The term oriental horse refers to the ancient breeds of horses developed in the Middle East, such as the Arabian, Akhal-Teke, Barb, and the now-extinct Turkoman horse. They tend to be thin-skinned, long-legged, slim in build and more physically refined than other types, but with great endurance. Oriental horses, sometimes referred to as "hot-blooded" breeds, have a level of intelligence that allows them to be athletic, versatile, and learn quickly. They are bred for agility and speed and are generally considered spirited and bold.
The "Four Foundations" theory posits four basic "proto" horses developed with adaptations to their environment prior to domestication by humans. One, later called the "Oriental" subspecies, (once proposed as Equus agilis though modern taxonomy disputes this ever was a true subspecies) was a taller, slim, refined and agile animal arising in western Asia, adapted to hot, dry climates, and thought to be the progenitor of the modern oriental breeds. Other theories hold that this type is a landrace, developed with adaptation to its environment, but after domestication.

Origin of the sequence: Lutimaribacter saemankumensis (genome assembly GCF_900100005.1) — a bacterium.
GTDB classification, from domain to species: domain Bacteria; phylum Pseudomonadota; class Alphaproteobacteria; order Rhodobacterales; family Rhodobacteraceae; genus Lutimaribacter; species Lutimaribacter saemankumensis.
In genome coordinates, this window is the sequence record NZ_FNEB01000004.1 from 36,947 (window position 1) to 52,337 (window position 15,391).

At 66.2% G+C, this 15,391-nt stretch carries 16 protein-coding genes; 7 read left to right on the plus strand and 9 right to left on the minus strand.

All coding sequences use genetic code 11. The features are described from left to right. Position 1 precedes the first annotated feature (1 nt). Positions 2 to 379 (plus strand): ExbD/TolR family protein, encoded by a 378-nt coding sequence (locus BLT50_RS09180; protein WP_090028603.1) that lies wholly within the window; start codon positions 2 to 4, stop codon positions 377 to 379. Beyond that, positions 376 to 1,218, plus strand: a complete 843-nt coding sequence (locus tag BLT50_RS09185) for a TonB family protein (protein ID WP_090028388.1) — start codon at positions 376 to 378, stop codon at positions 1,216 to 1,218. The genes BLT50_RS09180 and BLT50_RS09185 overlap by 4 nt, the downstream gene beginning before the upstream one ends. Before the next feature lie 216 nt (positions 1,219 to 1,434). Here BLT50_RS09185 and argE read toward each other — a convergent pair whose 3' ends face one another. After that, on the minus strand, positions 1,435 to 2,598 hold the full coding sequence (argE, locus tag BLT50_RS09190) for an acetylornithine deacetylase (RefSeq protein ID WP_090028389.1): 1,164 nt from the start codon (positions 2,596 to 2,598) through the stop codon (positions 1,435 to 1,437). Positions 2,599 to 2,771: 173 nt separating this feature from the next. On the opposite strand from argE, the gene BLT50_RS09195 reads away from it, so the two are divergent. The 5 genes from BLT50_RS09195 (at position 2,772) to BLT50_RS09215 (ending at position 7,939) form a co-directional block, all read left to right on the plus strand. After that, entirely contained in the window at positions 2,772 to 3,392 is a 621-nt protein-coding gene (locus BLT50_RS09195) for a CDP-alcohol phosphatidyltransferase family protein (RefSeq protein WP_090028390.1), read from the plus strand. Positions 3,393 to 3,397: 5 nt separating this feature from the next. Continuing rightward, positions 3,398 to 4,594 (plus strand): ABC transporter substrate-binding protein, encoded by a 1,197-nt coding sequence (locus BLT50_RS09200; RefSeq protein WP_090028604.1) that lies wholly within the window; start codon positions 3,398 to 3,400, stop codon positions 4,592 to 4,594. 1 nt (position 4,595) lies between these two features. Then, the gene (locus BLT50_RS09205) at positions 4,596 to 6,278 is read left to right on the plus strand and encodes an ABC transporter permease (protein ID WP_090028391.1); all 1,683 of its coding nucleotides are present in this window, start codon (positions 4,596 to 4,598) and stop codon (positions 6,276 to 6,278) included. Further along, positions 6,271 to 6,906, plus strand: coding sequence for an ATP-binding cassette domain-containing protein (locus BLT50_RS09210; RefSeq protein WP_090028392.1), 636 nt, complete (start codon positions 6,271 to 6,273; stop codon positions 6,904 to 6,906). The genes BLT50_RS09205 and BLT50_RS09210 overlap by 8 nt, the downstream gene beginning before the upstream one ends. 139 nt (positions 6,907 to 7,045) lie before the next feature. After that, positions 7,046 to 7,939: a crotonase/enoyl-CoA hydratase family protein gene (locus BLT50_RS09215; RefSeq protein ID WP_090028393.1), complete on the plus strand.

Over the centuries, European breeders imported oriental horses from the Middle East and Northern Africa for breeding when they wanted to incorporate characteristic traits into their best horse racing and light cavalry horses. Breeders' use of Arabians, and possibly Barb and Turkoman horses, was instrumental in developing the Thoroughbred breed. Analysis of mitochondrial DNA (mtDNA) in the Andalusian horse shows a clear link to an influx of Barb breeding. Nearly all other breeds of light and warmblood horses have some oriental ancestry, usually through the Arabian.
- Bennett, Deb (1998). Conquerors: The Roots of New World Horsemanship (First Edition ed.). Solvang, CA: Amigo Publications, Inc.. ISBN 0-9658533-0-6.